Edmond Dede, an African American composer, pianist and organist from New Orleans, was a pioneer in popularizing art song. He is best known for introducing the “New Orleans style” of opera and music to the rest of the world. Dede was a founding member of the African American Art Song Alliance (AAASA), a collective of composers, performers and musicologists dedicated to creating and preserving musical works by African Americans. This organization has helped shape the musical landscape in America and beyond by promoting works that reflect African-American culture and experience. In this article, we will explore Edmond Dede’s legacy as one of the most important figures in African American art song history.
Who is Edmond Dede?
Edmond Dede (1827-1903) was an African-American composer, conductor, and educator. He was born in New York City, and his family was of Haitian descent. Dede studied music at the New York Academy of Music and the National Academy of Design. He composed operas, sacred works, and art songs. His best-known work is the cantata “L’Africaine” (1878), which was based on a play by Victor Hugo. Dede also wrote an essay on “The Negro in Music” (1893), in which he argued that African Americans could contribute to the development of American music.
What is the African American Art Song Alliance?
The African American Art Song Alliance (AAASA) is a 501(c)(3) nonprofit organization dedicated to preserving and promoting the performance of African American art song. The AAASA was founded in 2009 by soprano Dr. Jennifer Kay Shufford and pianist Dr. Ayako Tsuruta.
The mission of the African American Art Song Alliance is to promote the awareness, understanding, and appreciation of African American art song through educational programming and performances. The AAASA seeks to provide a platform for emerging artists, while also preserve the legacy of established performers.
The AAASA offers a variety of educational programs, including master classes, workshops, and lecture-recitals. These programs are open to both singers and pianists of all levels of experience. In addition, the AAASA presents an annual concert series featuring world-renowned artists performing works by African American composers.
What are some of Edmond Dede’s most famous works?
Edmond Dede is an African-American composer, best known for his art songs. His most famous works include “The Moon” and “Stars”, both of which are considered American classics. “The Moon” is a particularly beautiful and evocative work, often performed by classical singers. “Stars” is a more upbeat and lively piece, perfect for showing off the range and power of the human voice.
How has the African American Art Song Alliance helped preserve African American culture?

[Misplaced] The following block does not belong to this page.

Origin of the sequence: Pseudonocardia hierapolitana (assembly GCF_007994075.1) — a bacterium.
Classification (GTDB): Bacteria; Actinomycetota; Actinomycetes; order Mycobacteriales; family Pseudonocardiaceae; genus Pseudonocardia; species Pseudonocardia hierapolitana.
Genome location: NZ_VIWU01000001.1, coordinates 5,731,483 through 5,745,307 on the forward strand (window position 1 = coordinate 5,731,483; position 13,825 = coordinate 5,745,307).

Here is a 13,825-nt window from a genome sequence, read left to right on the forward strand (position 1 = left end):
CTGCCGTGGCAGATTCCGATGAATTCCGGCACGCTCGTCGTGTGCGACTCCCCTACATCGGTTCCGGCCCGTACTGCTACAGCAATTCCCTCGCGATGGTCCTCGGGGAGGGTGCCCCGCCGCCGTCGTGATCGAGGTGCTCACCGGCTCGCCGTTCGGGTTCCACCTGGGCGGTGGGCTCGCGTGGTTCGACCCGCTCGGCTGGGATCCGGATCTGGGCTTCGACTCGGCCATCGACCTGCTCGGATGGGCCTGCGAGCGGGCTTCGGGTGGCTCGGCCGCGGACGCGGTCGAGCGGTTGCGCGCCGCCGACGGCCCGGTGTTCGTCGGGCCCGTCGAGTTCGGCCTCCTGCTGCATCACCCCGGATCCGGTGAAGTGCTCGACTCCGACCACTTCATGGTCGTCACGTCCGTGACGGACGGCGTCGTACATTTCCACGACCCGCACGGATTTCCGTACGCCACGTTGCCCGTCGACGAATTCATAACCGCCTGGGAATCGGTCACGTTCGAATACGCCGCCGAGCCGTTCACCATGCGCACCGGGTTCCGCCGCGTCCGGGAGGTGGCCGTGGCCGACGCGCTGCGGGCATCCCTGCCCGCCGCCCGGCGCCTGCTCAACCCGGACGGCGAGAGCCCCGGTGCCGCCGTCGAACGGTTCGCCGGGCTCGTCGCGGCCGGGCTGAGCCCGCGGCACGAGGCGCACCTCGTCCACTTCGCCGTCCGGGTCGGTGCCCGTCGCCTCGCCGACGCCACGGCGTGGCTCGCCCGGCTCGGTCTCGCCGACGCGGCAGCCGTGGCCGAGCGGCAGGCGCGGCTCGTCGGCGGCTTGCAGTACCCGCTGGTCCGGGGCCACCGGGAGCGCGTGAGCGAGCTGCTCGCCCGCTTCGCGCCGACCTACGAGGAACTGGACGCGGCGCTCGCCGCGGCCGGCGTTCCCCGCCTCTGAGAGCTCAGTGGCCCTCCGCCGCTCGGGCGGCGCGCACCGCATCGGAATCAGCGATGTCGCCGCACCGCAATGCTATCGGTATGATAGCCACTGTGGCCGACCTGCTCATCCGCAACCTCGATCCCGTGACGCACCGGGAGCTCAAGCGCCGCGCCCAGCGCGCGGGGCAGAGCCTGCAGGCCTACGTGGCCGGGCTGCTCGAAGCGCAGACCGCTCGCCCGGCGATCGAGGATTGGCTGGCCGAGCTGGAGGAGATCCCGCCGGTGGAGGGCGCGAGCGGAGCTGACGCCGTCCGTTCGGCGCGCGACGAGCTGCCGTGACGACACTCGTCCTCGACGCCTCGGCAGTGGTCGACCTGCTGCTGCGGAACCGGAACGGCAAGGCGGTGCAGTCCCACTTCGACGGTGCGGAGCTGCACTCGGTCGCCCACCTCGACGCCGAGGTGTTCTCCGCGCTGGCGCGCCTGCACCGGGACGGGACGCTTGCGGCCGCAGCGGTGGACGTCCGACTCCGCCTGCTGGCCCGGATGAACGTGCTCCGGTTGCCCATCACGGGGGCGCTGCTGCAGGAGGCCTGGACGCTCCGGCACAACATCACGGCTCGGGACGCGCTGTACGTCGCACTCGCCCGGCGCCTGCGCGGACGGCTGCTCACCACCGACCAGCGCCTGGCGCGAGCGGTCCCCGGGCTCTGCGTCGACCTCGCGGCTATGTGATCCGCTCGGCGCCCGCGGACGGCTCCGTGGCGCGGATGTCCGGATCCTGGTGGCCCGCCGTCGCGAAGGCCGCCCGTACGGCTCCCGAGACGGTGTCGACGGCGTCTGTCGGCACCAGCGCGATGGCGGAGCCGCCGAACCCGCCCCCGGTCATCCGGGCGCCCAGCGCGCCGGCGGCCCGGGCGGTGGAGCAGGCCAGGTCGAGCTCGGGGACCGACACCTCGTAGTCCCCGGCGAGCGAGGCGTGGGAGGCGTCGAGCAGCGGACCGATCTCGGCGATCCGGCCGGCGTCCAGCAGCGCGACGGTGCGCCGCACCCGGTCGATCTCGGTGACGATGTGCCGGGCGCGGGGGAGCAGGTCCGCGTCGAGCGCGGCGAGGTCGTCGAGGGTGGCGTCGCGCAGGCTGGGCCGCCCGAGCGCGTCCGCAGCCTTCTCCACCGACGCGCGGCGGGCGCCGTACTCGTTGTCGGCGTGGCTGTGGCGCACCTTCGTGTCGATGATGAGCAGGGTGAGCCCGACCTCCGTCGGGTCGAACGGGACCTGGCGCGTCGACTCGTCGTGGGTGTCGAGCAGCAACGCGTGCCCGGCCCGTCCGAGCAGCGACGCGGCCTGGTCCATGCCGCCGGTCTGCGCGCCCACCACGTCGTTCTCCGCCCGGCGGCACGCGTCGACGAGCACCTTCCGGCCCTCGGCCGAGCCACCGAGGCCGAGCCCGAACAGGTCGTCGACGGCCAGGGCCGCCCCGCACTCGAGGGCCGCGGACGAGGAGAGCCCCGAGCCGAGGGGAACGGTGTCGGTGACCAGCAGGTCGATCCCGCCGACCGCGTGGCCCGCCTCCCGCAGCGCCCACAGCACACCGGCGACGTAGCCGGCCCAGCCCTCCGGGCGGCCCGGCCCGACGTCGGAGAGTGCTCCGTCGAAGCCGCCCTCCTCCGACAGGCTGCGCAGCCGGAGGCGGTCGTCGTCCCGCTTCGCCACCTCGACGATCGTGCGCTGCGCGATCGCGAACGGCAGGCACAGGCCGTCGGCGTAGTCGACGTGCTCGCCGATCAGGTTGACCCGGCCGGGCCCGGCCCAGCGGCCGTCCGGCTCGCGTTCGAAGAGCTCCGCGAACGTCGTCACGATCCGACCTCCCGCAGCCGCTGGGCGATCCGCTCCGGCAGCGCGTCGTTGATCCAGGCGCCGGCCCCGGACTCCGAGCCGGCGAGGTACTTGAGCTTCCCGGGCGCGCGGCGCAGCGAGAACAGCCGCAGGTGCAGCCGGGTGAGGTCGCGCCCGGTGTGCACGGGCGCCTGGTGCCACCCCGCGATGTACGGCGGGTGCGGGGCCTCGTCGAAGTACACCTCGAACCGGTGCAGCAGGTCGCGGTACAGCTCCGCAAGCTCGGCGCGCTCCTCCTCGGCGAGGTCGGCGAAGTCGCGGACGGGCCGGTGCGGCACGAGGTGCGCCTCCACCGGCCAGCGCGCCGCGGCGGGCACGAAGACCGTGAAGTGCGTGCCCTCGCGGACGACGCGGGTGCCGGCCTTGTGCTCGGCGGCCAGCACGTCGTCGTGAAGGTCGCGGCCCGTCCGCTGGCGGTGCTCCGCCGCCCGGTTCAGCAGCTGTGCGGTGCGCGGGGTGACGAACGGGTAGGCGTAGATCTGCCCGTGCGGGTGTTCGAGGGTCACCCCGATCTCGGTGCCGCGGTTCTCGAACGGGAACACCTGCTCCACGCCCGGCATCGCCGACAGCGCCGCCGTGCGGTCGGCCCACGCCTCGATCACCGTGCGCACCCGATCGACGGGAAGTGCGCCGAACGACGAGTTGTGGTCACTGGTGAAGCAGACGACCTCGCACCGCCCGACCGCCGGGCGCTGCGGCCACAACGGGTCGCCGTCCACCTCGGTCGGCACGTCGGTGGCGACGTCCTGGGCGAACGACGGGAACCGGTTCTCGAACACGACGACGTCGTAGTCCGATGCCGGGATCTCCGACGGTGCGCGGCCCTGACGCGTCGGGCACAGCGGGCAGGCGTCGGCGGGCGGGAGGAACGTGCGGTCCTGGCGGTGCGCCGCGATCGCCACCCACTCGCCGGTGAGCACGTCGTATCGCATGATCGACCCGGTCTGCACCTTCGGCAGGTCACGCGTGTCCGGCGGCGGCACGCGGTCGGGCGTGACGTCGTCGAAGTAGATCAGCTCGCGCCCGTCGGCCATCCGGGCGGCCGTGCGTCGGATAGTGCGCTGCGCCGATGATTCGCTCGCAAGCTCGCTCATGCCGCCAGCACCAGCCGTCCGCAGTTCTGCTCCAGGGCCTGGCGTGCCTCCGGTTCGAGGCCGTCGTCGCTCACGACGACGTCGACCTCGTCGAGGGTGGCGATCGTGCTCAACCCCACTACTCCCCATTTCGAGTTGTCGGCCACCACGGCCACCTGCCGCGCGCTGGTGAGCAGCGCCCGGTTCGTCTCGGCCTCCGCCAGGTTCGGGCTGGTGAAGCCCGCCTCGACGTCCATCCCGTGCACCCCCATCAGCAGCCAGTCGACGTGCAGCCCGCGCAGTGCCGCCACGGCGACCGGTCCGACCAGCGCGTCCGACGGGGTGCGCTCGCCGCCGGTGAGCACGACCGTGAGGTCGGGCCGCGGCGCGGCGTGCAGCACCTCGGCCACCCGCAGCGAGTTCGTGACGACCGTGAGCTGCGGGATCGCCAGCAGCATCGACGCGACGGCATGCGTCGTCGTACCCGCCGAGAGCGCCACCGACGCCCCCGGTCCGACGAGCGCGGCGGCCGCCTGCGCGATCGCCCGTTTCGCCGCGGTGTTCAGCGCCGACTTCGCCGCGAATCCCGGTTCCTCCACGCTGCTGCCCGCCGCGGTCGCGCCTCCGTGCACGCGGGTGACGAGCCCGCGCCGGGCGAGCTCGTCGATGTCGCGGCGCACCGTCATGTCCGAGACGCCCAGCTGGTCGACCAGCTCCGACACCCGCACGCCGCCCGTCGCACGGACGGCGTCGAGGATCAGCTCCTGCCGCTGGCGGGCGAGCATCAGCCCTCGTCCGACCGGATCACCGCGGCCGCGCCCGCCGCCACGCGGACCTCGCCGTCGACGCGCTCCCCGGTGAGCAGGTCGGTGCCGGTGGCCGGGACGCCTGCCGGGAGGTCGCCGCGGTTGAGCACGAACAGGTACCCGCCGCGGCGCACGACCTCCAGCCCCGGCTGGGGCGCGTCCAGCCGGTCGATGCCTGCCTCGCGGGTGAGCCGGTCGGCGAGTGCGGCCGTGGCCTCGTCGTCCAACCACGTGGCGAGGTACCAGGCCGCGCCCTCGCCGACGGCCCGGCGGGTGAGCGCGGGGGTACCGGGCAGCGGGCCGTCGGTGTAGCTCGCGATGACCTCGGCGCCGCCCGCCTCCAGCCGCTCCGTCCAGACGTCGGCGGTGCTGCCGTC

The African American Art Song Alliance (AAAA) has helped preserve African American culture by organizing and promoting the performance of art songs by African American composers. The AAAA was founded in 2006 by Dr. Edmond Dede, a professor at Xavier University of Louisiana, and its mission is to “advance the art form of African American art song through performances, commissions, publications, and educational programs.”
The AAAA has sponsored several events and programs to promote African American art song. In 2007, the AAAA commissioned “Art Songs for a New Day,” a cycle of six art songs by African American composers that were premiered at Xavier University. The AAAA also sponsors an annual Art Songs Festival at Xavier University, which features performances of art songs by African American composers as well as workshops and panel discussions on the genre. In addition, the AAAA has published several collections of art songs by African American composers, including “Songs of My People” (2007) and “AfricanAmericanArtSongSociety Anthology” (2010).
The AAAA’s efforts have helped to increase awareness of African American art song and to preserve this important aspect of African American culture.
Edmond Dede was a pioneering African American composer who made an immense contribution to the development of art song in America. His musical compositions fused together elements of classical music, spirituals and jazz, creating something entirely unique that has endured for generations. Through his work with the African American Art Song Alliance, he helped foster a new appreciation for classical performance as well as opened up opportunities for black singers to be heard on stage. We are grateful for Edmond Dede’s legacy and all that it continues to inspire within the world of music.